Sunday, August 15, 2010

A belly full of Durban

I arrived in Durban late on the evening of August 12th. Instead of resting, I dove into my mini-vacation here with Ciprian, his sister Daniela and her husband Justin. We are staying in the Durban metro area, but we are located in the suburb of Kloof. It feels like a separate town, but then Durban is a huge metro area.

Daniela, Ciprian and I spent the first day in downtown Durban. Few white South Africans go there. It's a strange dynamic. I'm so used to African cities like Nairobi where everyone intermingles, although I guess even Nairobi has its stuffy white neighborhoods. Downtown Durban is quite lovely. It's clear that it used to be even more glamorous in a western cosmopolitan sense, but I was quite impressed by it regardless. It has some features in common with other African cities like Nairobi and Accra, in terms of agriculture and street life, but it's considerably cleaner, with more sidewalks and old European buildings. As I understand it, the clean streets that we saw are a recent phenomenon due to the World Cup, but I'm not sure what the difference would be. It looked cleaner than many areas of NYC in my opinion.


We went to City Hall which, in addition to being a government building, serves as a museum. There is a small art museum and a natural history museum with a decent African animal display. Much of the art is quite good and there is a gallery room where there are many large format photos of different people sitting in an old chair that was refurbished with elaborate beadwork. The people in the photos were asked about their dreams for Africa. Some of the people were famous figures and some were local community members and crafts people. Hundreds of women worked on beading the chair. The project, called Dreams for Africa, is the brain child of Woza Moya an income-generating craft group headed by Hillcrest AIDS Centre Trust. Dreams for Africa is a collaborative art project that is meant to encourage dreaming among Africans and to raise funds for training programs. The links describe the project and Hillcrest in more detail and have links to the photos that we saw at the gallery.

After our museum excursion we grabbed some food at an outdoor market next to City Hall. I believe it is a daily market. There are stalls with clothes and various other useful odds and ends, and there are a couple of food stands. I had a chicken curry with roti - basically chicken (on the bone) curry, no veggies to speak of, sitting in a roti (i.e. a tortilla-like flat bread, but sweeter than a tortilla) and packaged in a long styrofoam box. It was fantastic and only cost me about $2.50 (about ZAR17). ZAR is the South African Rand. The dollar goes pretty far here, almost as far as in Kenya. We walked around Durban a bit more and ended with a drink at the Royal Hotel, which was formerly a big colonial hot spot. It's a very nice hotel, and has that old colonial air about it with hints of Africa here and there in the decor. The clientele appear to be almost exclusively black South Africans, not white. As I said, white South Africans don't spend much time in downtown Durban, that is unless they work there or own a boat in the harbor. Of course this is only one foreigner's observation, but I don't think I'm far off.


On Saturday the four of us went on a hike in the nearby Krantzkloof Nature Reserve. A "kloof" is the Afrikaans word for a gorge and this is indeed a massive gorge, like a more heavily vegetated version of Olduvai Gorge. We hiked a couple of very short trails, having our breakfast at an area with a beautiful view of the gorge and then making our way down to a small waterfall. It's winter here which is also the dry season so the waterfall wasn't heavy, but it was still lovely. There is some wildlife there but mostly we saw zebra scat and a few birds including an eagle of some sort. Probably either a fish eagle, a martial eagle or a crowned hawk eagle.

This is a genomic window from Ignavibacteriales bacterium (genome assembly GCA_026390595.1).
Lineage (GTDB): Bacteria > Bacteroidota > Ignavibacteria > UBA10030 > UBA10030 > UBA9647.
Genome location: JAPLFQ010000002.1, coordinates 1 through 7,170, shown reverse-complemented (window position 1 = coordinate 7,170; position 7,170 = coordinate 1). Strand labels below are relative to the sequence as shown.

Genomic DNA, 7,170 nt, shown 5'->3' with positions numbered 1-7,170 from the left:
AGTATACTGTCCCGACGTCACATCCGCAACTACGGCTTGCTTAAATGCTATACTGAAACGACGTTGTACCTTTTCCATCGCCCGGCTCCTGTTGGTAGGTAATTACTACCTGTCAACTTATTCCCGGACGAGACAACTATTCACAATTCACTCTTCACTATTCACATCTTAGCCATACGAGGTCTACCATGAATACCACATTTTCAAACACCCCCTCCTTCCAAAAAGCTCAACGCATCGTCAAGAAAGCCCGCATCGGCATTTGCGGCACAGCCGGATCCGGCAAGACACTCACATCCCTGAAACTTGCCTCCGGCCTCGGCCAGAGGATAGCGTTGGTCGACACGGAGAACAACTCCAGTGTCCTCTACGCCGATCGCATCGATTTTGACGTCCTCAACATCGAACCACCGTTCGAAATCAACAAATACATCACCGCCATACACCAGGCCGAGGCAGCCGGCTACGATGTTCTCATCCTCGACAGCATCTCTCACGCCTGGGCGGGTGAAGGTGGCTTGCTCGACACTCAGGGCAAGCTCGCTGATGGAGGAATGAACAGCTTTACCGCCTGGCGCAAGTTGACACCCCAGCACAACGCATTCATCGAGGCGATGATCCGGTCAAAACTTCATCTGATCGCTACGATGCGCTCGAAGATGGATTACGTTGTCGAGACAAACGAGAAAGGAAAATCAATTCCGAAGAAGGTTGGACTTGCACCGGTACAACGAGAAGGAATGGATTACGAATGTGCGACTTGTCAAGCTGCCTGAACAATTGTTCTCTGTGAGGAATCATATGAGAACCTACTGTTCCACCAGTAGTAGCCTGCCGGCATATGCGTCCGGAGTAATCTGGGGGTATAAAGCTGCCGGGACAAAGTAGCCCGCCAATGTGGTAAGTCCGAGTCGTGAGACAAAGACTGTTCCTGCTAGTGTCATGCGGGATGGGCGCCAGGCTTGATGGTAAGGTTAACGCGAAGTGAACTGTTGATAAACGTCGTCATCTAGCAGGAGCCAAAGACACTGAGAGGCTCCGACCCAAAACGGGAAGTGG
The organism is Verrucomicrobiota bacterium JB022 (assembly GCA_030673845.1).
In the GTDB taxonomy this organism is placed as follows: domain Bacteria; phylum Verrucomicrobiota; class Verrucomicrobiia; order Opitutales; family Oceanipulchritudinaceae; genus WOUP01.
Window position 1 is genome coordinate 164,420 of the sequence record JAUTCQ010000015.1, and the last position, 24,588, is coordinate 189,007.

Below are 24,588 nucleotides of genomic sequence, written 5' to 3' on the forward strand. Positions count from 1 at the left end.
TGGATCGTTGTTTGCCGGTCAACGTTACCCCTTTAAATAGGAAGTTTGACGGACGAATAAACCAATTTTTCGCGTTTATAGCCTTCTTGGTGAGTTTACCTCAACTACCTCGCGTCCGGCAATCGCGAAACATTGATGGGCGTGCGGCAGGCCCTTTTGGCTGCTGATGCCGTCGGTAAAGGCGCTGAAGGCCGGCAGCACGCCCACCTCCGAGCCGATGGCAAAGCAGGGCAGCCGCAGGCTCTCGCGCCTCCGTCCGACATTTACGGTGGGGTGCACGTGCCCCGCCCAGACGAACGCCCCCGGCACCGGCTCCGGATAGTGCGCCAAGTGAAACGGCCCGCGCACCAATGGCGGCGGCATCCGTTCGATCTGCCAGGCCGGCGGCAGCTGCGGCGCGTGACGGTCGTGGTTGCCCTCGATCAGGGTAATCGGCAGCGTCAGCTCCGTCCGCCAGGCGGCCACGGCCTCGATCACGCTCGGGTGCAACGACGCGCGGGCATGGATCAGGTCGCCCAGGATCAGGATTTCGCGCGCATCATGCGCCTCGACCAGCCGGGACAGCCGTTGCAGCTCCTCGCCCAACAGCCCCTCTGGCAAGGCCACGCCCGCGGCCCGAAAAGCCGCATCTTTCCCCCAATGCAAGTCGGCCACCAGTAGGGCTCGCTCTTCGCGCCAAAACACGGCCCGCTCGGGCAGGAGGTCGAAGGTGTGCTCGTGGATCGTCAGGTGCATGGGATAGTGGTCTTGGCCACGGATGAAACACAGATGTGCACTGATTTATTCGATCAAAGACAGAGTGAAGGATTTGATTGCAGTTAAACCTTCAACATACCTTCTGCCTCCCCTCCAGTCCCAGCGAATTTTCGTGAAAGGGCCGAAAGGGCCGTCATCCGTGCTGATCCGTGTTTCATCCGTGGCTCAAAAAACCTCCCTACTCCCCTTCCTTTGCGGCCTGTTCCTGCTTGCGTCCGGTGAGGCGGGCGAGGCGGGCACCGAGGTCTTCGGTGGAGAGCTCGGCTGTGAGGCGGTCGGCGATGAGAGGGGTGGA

I got my first taste of driving on the left side of the road on Saturday. Justin let me drive his truck a bit. Driving stick with my left hand is not as hard as I thought it would be, but as a whole driving on the opposite side is definitely a challenge. It threw me for a loop several times particularly when turning and when at complex intersections with other cars. I'll drive once or twice more before we head to Botswana just to gain more confidence.


Today, Sunday, we did something a bit different. We went to a Hare Krishna temple. The Temple of Understanding is in a suburb called Chatsworth. It's the largest of its kind in Africa. It's not huge inside but the building definitely stands out. It's quite tall compared to other buildings in the area and is shaped like a lotus flower. We listened to some afternoon chanting, which is really more like singing with drums and bells. It was actually very beautiful. Then we went downstairs to their restaurant where we each ordered the buffet and ate some of the best Indian food I've ever had. We all took seconds and stuffed ourselves silly. We barely ate dinner later in the evening, although Ciprian did manage to consume an entire 1/8 kg of kudu biltong. Biltong is like beef jerky except you can get it made out of game animals like kudu and eland. I'm not a fan, but Ciprian loves it.

Tomorrow we're going camping nearby. I'll write more before we move on to Botswana on Thursday. Cheers!

3 comments:

BuddhaPublicist said...

Hi Pam,

Beautiful pictures! How long are you in South Africa? What an amazing experience you all must be having! I liked reading your descriptions. Keep writing.

Thanks,

Jennifer

Farrell said...

I almost feel like i was there!

Mark Benson said...

This post is a terrific one for why a traveller should explore the city of Durban. This South African city has much in store for the tourists to be delighted by.